ONGC bids for Lanka blocks

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By R. SURYAMURTHY
  • Published 2.12.13
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New Delhi, Dec. 1: ONGC Videsh Ltd (OVL), the overseas arm of state-owned Oil and Natural Gas Corporation, has bid for three blocks in Sri Lanka that are of immense economic and strategic interests to India.

Of the 13 blocks on offer, OVL has bid for three blocks — M4, M5 and M6 — in the Mannar basin, sources said.

Several global oil majors, including Exxon Mobil Corp, Royal Dutch Shell, France’s Total, Eni of Italy, and Sinopec and CNPC of China, have expressed interest in the blocks, with some likely to have placed bids.

The bidding in the second licensing round for oil and gas blocks in Sri Lanka closed last week.

The blocks will be awarded in the first quarter of 2014.

“It is important that OVL and other Indian oil companies take active interest in the hydrocarbon sector of Sri Lanka, keeping in mind the strategic importance and location of the island nation,” a senior oil ministry official said.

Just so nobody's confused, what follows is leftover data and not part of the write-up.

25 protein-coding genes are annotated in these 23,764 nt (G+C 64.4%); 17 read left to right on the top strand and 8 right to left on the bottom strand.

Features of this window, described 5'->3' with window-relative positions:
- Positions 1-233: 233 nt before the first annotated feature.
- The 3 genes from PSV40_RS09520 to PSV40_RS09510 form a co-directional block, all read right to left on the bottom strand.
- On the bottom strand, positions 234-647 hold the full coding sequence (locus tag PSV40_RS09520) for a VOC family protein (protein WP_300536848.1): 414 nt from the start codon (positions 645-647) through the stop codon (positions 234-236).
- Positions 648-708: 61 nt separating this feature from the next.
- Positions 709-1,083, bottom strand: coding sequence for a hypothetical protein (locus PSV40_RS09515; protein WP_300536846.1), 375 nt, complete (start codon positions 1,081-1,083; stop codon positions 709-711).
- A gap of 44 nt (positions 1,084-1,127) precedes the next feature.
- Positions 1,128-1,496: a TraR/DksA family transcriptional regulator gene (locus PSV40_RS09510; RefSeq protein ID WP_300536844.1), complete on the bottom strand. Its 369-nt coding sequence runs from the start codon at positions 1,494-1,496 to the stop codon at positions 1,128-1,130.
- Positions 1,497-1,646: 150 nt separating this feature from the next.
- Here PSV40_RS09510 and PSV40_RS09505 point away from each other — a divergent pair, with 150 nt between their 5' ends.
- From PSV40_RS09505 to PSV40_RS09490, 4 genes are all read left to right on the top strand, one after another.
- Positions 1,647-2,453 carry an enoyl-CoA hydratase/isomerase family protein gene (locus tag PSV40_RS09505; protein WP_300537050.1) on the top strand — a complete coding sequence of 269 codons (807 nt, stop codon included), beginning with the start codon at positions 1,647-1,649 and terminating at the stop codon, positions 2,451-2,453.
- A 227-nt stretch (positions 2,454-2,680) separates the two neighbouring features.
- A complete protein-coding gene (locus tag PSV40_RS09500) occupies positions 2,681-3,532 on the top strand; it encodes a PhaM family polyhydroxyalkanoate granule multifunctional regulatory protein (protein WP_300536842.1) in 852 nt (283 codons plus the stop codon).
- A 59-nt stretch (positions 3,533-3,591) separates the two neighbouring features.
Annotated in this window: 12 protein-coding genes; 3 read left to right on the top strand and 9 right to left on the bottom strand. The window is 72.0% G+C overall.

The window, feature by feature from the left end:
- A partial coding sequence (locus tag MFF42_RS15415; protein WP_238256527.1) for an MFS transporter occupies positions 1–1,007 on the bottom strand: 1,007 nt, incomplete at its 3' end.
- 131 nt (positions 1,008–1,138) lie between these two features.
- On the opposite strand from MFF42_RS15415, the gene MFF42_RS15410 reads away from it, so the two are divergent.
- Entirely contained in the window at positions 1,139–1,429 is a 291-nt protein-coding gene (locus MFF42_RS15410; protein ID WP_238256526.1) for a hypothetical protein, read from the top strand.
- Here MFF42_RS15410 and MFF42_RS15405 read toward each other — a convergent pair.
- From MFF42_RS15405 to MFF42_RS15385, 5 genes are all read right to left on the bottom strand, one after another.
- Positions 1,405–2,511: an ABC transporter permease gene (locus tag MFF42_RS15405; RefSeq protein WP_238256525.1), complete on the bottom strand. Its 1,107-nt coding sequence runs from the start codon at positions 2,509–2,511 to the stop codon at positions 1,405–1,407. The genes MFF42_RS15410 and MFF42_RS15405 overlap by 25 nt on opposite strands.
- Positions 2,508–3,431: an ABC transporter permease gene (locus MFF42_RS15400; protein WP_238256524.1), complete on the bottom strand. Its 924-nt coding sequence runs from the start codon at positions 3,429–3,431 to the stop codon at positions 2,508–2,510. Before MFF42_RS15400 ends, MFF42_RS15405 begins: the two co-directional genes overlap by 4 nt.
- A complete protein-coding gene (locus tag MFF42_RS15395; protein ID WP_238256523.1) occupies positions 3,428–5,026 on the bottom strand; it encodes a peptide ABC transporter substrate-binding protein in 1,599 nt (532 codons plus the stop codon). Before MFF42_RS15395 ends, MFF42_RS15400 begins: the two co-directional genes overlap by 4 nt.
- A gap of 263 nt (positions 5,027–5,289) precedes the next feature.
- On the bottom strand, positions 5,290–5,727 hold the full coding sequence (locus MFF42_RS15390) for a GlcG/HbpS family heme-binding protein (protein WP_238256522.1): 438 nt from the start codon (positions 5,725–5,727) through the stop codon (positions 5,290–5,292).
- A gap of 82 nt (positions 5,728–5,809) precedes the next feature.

The state-owned firm placed its bids as part of a consortium after getting a go-ahead from the Indian government, which is keen on enhancing the presence of its own firms in Sri Lanka to counter the growing influence of China.

China has emerged as the largest development aid provider to Sri Lanka, having given $1.05 billion to the country in 2012, while India stood a distant second with aid worth $700 million, according to a report by Sri Lanka’s ministry of finance and planning.

Besides, Beijing is helping Sri Lanka to develop several infrastructure projects. Analysts said the growing influence of China in the island nation was being considered by New Delhi as a threat to its economic and strategic interests.

Cairn India already has a block in the Mannar basin where it has made two gas discoveries. It had won the block in Sri Lanka’s first licensing round in 2007 by defeating OVL and Niko Resources of Canada.

Besides the 13 shallow water blocks, Sri Lanka has also offered six ultra-deepwater blocks off India’s south-eastern coast for a joint study of their hydrocarbon potential.

The blocks on offer in the Cauvery basin range in size from 2,403 sq km in the shallow waters off the Palk Strait to 4,566 sq km in the deep water areas.

The blocks in the Mannar basin are larger, ranging from 2,714 sq km to 8,120 sq km in the deep to very deep waters of the Gulf of Mannar.

Although there have been no oil or gas discoveries in the Sri Lankan sector of the Cauvery basin, the Indian sector has significant oil and gas fields.